/ Bible reading / Jared Olivetti

Reading With and For Jesus

As many young brains take up the great task of learning to read, it's a good time for the rest of us to join them. In a post a few weeks ago, I considered some of the biggest and most common mistakes we make when reading our Bible: reading with doubt, with division, and with dissection. I'm convinced those errors are plaguing many churches and Christians, rendering large parts of the Bible confusing and irrelevant.

So, how should we read the Bible? Most simply, we should read the Bible the way Jesus does. We honor Him by watching and listening as He teaches us how to read God's Word accurately.

We honor Jesus when we use the same glasses He did. In Luke 24, Jesus meets up with a couple disciples mourning His death and rather than simply proclaiming His resurrection to them, he begins with a rebuke. "O foolish ones, and slow of heart to believe all that the prophets have spoken! Was it not necessary that Christ should suffer these things and enter into his glory?" (Lk. 24:25-26) What was their fault, their foolishness? Not understanding how all Scripture had been foretelling the very thing they were mourning.

Then Jesus began the greatest Sunday school lesson ever taught: "Then beginning with Moses and all the Prophets, he interpreted to them in all the Scriptures the things concerning himself." (Lk. 24:27) Using the well-known nametag for the Old Testament ("Moses and the Prophets"), Jesus gave us all His own reading glasses.

"Micah told you where the Christ would be be born. Moses told you He would be a great prophet. Zechariah told you he would come riding on a donkey into Jerusalem. Isaiah told you He wouldn't look like anything special, but would be the suffering servant, destined to take the stripes you deserve. David told you He would be raised from the dead and ascend as the 'Lord of glory' to His throne...which book have you been reading this whole time?"

So when we read, we honor Jesus by starting with this conviction, that the whole Bible is about Him. We aren't the main character in this story, He is.

We honor Jesus by paying attention when He teaches the Bible. A large part of the Sermon on the Mount is taken up with Jesus teaching God's Word. The Pharisees made their living teaching the Bible. But they had so twisted God's Word--by ignoring, rejecting, adding, and subtracting--that Jesus' style of teaching seemed heretical to many. Which is why He has to say something like this: "Do not think that I have come to abolish the Law or the Prophets; I have not come to abolish them but to fulfill them." (Mt. 5:17)

This is how Jesus understood His ministry: it was all about the Scriptures. When He taught, he was teaching the Old Testament. When He lived and died and rose from the grave, He was fulfilling the Old Testament. Like a hoarder, Jesus refused to throw anything out. Everything in the Old Testament Jesus either kept or fulfilled. Listen to the next verse: "For truly, I say to you, until heaven and earth pass away, not an iota, not a dot, will pass from the Law until it is all accomplished." Unlike so many who just ignore the Old Testament or say that it was for another time, Jesus taught the opposite.

But conversely, we dishonor Jesus when we ignore the Old Testament. Can you imagine reading only the second half of an amazing book and then telling the author how much the story meant to you? We dishonor Jesus when we believe the law doesn't apply to us anymore. Rather, when you read the Old Testament, recognize that everything you read is something He fulfilled at the cross and/or something He preserved so you could continue to benefit by it. Jesus' ministry was never getting rid of the Old Testament, but picking it up off the ground, dusting it off, prying off everything the Pharisees had added and presenting it to us in all its cross-centered glory.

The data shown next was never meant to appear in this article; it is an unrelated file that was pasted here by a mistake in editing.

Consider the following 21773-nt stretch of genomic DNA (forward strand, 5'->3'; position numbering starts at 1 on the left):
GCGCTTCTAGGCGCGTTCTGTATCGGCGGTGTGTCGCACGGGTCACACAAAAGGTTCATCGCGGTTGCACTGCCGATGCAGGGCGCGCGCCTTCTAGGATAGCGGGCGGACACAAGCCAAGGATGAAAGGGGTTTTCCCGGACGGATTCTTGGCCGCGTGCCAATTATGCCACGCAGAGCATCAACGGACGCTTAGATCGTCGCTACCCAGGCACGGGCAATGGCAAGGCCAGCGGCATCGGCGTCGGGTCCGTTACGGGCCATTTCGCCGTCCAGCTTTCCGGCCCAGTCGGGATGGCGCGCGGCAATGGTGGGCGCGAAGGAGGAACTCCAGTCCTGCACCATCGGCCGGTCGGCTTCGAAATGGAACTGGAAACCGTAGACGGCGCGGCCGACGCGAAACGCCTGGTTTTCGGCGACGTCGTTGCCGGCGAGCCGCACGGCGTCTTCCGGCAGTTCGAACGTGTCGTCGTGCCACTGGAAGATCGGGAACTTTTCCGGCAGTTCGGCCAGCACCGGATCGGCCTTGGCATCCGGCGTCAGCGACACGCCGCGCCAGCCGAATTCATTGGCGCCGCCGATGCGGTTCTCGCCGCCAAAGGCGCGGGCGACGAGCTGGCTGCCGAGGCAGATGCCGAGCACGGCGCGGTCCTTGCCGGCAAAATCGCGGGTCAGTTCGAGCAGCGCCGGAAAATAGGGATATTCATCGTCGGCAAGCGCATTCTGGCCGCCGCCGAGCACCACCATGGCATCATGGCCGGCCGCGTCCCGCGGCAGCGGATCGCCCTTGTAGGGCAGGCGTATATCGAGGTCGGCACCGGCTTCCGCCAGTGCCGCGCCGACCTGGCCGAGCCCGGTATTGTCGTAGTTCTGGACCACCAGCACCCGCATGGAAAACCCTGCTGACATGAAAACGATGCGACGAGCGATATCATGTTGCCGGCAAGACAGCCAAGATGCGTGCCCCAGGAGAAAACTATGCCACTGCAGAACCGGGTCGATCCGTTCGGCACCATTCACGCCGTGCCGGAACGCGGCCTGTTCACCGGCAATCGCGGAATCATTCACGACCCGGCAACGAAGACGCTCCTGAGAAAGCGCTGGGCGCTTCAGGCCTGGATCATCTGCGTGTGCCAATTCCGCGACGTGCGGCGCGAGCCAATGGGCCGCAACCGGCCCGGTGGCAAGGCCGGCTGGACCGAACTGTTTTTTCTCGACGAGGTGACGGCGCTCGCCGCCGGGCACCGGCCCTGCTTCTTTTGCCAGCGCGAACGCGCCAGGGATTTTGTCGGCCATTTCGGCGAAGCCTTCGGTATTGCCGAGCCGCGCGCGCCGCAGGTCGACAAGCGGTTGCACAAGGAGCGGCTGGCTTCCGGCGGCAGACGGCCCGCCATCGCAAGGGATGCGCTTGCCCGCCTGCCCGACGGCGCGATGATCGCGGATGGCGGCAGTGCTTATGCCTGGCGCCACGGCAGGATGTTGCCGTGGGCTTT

We honor Jesus when we give Him the right place in our Bible. As Paul wraps up his final letter to his protege, Timothy, he's getting ready to charge him to "preach the word!" (2 Tim. 4:2), the Old Testament he had learned from his mom and grandma. Paul reminds Timothy of  important truths about those sacred writings. First, they are "able to make you wise for salvation through faith in Christ Jesus." Rather than encouraging Timothy to move on from the Old Testament, he urges him to "continue" because those same Scriptures make people wise for salvation. If that was true for Timothy, it remains true for us. The whole Bible, from beginning to end, is able to make us wise for salvation.

What Paul is encouraging Timothy to do is one of the great ways we honor Jesus: by giving Him the right place in our Bible. By that I mean we read our Bibles with this purpose: to be "wise for salvation through faith in Christ Jesus." So we pick it up, not just to find help for some specific problem we're facing, but always to find Jesus and the way of salvation. Rather than starting with the little things, start with the big thing and let that shed light on the little thing.


A few simple points of application:

  1. Read the Bible. Don't just read blog posts about reading the Bible.
  2. Read the whole Bible. Pick a reading plan and work your way through the whole thing.
  3. Read the whole Bible for what it is, the great story about Jesus (not you). Though it is for you, it isn't about you. It is “God’s witness to God’s work of saving sinners for God’s glory” (J.I.Packer)
  4. Be relentless in working to understand every passage in light of the big story.
Jared Olivetti

Jared Olivetti

I'm a pastor at Immanuel RPC in West Lafayette, Indiana. God has blessed me with a wonderful wife, six kids and a loving church family.

Read More